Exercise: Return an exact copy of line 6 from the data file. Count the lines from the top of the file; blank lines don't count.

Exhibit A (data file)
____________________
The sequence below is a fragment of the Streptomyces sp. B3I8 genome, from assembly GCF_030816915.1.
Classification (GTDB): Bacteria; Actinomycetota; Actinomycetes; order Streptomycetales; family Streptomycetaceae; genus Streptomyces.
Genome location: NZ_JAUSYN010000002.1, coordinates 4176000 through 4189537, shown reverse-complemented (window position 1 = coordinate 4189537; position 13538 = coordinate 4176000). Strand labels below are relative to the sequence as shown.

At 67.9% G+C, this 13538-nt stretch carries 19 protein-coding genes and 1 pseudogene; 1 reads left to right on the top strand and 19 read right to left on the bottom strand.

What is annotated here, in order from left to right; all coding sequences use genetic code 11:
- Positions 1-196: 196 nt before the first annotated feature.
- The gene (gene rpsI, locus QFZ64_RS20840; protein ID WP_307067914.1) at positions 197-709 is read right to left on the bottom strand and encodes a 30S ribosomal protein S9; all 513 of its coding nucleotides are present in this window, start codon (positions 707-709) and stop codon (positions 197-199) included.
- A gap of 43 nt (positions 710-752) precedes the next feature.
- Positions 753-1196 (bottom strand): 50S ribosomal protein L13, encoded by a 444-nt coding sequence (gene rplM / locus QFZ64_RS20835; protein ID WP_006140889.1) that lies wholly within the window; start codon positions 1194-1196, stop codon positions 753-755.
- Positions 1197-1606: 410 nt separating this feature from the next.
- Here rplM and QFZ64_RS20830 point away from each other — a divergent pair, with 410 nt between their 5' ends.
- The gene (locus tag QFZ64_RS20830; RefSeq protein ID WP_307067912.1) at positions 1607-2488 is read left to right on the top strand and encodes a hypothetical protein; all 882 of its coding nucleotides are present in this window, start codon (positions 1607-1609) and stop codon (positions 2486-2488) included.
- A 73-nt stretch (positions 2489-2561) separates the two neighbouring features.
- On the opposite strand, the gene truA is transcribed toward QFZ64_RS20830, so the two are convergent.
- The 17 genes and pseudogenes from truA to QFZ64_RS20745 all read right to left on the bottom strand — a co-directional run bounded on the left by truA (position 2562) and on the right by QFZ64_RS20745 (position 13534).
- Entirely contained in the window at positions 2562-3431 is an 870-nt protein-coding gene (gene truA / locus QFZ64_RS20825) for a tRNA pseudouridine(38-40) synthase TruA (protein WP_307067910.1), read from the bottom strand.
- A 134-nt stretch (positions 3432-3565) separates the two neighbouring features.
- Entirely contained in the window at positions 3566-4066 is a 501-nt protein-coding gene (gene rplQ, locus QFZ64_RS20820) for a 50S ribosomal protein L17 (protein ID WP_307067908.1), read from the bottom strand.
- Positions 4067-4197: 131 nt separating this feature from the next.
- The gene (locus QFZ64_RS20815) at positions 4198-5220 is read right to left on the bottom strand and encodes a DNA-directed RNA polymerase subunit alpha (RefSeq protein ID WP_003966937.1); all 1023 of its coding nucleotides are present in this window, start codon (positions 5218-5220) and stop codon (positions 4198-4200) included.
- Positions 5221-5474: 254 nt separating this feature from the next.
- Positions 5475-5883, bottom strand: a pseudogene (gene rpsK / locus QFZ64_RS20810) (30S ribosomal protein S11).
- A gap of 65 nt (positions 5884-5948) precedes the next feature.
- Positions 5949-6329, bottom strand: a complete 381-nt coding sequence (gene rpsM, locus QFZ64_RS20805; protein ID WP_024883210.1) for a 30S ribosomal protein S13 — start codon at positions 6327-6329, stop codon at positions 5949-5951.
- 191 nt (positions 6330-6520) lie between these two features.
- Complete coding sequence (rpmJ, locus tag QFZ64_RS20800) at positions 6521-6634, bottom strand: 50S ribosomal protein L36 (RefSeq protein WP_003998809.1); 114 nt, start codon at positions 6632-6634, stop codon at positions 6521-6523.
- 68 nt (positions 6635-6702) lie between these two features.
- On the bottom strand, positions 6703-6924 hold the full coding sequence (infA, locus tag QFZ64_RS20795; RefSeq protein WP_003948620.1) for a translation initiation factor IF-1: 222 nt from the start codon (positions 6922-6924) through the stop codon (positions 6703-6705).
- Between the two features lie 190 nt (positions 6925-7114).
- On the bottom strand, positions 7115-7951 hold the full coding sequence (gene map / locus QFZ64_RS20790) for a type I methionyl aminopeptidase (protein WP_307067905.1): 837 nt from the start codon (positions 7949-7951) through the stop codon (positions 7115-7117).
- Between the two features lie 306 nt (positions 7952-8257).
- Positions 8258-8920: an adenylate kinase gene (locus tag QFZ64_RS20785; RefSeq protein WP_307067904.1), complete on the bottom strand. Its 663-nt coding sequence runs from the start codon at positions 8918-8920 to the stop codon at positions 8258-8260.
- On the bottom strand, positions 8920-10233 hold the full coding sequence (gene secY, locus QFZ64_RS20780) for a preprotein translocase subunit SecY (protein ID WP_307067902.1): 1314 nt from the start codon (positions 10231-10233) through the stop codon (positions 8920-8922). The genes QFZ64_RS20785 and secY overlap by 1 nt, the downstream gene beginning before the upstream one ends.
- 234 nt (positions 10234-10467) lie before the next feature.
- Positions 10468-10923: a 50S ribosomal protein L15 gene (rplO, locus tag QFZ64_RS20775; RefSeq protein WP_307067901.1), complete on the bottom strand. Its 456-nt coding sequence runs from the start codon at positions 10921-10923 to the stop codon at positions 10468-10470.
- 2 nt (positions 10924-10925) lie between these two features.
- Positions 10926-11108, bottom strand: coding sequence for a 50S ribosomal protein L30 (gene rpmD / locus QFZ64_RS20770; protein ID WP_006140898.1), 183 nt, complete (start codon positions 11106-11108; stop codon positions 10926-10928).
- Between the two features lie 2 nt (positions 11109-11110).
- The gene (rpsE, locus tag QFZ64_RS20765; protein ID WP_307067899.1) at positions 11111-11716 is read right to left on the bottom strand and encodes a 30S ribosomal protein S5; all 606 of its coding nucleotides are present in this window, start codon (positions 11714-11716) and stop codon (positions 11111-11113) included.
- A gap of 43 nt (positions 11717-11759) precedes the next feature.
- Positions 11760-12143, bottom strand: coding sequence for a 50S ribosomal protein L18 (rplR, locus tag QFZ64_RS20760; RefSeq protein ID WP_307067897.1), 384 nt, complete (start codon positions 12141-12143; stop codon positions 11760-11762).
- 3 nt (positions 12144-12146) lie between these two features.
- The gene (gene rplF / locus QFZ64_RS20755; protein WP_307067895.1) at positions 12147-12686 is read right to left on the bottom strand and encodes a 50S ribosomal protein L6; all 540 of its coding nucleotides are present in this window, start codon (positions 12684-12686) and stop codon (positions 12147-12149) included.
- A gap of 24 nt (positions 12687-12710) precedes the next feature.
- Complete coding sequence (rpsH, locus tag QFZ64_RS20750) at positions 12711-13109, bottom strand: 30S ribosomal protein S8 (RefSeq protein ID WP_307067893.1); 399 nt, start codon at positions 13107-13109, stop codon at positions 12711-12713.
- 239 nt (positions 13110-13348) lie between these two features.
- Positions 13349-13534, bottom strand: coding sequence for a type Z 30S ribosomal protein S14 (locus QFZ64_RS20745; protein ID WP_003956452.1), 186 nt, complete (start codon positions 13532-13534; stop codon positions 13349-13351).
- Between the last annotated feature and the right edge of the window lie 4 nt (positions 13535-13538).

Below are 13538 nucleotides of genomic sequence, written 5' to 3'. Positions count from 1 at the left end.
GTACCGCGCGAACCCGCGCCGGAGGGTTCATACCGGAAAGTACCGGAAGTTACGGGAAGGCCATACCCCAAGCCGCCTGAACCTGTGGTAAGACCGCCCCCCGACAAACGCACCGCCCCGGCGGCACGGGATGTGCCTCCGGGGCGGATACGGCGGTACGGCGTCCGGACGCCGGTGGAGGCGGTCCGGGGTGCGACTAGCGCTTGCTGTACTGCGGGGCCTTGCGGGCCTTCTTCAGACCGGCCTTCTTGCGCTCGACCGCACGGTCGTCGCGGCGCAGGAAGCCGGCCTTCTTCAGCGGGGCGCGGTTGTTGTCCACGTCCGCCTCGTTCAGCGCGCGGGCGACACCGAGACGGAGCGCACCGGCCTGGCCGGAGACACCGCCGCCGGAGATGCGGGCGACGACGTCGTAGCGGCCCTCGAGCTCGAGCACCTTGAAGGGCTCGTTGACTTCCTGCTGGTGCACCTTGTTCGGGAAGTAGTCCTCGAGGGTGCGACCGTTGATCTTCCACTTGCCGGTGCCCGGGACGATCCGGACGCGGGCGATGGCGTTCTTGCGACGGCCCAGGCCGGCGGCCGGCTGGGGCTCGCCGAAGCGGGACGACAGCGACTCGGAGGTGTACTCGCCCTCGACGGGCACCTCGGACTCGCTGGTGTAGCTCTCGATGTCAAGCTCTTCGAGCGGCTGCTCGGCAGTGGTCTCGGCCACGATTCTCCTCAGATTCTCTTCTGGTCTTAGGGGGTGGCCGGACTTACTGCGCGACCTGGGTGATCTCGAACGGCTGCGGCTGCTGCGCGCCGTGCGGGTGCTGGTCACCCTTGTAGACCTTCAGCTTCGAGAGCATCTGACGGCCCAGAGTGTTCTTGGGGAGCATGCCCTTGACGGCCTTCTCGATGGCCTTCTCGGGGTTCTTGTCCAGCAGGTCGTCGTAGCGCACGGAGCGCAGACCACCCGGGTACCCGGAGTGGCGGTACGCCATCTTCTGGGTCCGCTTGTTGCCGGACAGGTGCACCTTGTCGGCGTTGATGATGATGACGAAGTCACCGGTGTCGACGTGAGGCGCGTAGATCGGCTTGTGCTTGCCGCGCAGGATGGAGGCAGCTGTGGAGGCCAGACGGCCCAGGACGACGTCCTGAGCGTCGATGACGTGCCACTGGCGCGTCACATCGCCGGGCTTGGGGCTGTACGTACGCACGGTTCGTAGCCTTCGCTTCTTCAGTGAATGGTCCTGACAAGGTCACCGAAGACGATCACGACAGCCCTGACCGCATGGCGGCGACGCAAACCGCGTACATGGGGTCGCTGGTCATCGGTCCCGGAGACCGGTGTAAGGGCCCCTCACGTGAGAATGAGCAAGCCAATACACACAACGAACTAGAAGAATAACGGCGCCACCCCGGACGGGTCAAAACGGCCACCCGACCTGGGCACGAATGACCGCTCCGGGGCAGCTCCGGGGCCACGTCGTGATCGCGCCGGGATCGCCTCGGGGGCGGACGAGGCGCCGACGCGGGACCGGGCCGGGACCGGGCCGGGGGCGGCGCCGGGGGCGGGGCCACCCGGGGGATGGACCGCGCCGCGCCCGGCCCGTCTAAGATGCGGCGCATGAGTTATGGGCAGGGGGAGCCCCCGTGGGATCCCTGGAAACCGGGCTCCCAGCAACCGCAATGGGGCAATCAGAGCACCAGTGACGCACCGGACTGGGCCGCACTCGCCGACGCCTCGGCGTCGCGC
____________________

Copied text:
- Positions 1-196: 196 nt before the first annotated feature.